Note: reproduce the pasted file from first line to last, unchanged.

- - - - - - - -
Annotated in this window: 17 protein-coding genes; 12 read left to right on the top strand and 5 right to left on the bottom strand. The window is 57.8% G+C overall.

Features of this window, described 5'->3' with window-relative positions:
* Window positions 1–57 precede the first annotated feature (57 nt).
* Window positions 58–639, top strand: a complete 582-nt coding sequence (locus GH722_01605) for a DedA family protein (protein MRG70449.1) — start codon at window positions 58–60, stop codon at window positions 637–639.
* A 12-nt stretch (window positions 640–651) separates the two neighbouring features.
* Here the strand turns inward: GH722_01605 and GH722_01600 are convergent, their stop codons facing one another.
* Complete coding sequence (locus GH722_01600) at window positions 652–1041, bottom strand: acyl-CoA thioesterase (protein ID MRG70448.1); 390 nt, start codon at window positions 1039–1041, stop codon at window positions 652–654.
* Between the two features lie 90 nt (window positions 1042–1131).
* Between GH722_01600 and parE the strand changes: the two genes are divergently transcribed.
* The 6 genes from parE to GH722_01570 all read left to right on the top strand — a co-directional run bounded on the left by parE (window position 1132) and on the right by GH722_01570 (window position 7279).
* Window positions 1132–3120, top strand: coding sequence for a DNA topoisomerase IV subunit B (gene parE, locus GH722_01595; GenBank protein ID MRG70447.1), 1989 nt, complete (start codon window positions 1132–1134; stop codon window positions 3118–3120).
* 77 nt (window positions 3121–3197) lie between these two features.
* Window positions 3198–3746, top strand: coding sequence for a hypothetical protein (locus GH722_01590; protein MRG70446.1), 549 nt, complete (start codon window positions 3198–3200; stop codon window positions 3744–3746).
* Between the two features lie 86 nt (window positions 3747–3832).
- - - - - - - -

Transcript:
Annotated in this window: 17 protein-coding genes; 12 read left to right on the top strand and 5 right to left on the bottom strand. The window is 57.8% G+C overall.

Features of this window, described 5'->3' with window-relative positions:
* Window positions 1–57 precede the first annotated feature (57 nt).
* Window positions 58–639, top strand: a complete 582-nt coding sequence (locus GH722_01605) for a DedA family protein (protein MRG70449.1) — start codon at window positions 58–60, stop codon at window positions 637–639.
* A 12-nt stretch (window positions 640–651) separates the two neighbouring features.
* Here the strand turns inward: GH722_01605 and GH722_01600 are convergent, their stop codons facing one another.
* Complete coding sequence (locus GH722_01600) at window positions 652–1041, bottom strand: acyl-CoA thioesterase (protein ID MRG70448.1); 390 nt, start codon at window positions 1039–1041, stop codon at window positions 652–654.
* Between the two features lie 90 nt (window positions 1042–1131).
* Between GH722_01600 and parE the strand changes: the two genes are divergently transcribed.
* The 6 genes from parE to GH722_01570 all read left to right on the top strand — a co-directional run bounded on the left by parE (window position 1132) and on the right by GH722_01570 (window position 7279).
* Window positions 1132–3120, top strand: coding sequence for a DNA topoisomerase IV subunit B (gene parE, locus GH722_01595; GenBank protein ID MRG70447.1), 1989 nt, complete (start codon window positions 1132–1134; stop codon window positions 3118–3120).
* 77 nt (window positions 3121–3197) lie between these two features.
* Window positions 3198–3746, top strand: coding sequence for a hypothetical protein (locus GH722_01590; protein MRG70446.1), 549 nt, complete (start codon window positions 3198–3200; stop codon window positions 3744–3746).
* Between the two features lie 86 nt (window positions 3747–3832).